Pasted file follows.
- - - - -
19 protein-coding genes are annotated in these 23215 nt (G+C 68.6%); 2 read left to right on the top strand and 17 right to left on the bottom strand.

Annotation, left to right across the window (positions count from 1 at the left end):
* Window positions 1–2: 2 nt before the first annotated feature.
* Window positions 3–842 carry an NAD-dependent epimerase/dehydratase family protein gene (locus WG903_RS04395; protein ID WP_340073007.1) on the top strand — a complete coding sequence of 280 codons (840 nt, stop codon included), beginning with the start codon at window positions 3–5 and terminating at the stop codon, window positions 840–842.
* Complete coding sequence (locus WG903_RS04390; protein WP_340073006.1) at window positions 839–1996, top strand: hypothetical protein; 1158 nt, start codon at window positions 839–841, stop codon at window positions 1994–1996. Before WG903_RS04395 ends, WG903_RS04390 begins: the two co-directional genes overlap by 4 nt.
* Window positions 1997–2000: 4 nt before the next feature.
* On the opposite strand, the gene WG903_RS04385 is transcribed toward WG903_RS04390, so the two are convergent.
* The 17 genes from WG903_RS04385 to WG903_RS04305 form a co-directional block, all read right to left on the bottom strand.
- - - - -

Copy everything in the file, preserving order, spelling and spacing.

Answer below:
19 protein-coding genes are annotated in these 23215 nt (G+C 68.6%); 2 read left to right on the top strand and 17 right to left on the bottom strand.

Annotation, left to right across the window (positions count from 1 at the left end):
* Window positions 1–2: 2 nt before the first annotated feature.
* Window positions 3–842 carry an NAD-dependent epimerase/dehydratase family protein gene (locus WG903_RS04395; protein ID WP_340073007.1) on the top strand — a complete coding sequence of 280 codons (840 nt, stop codon included), beginning with the start codon at window positions 3–5 and terminating at the stop codon, window positions 840–842.
* Complete coding sequence (locus WG903_RS04390; protein WP_340073006.1) at window positions 839–1996, top strand: hypothetical protein; 1158 nt, start codon at window positions 839–841, stop codon at window positions 1994–1996. Before WG903_RS04395 ends, WG903_RS04390 begins: the two co-directional genes overlap by 4 nt.
* Window positions 1997–2000: 4 nt before the next feature.
* On the opposite strand, the gene WG903_RS04385 is transcribed toward WG903_RS04390, so the two are convergent.
* The 17 genes from WG903_RS04385 to WG903_RS04305 form a co-directional block, all read right to left on the bottom strand.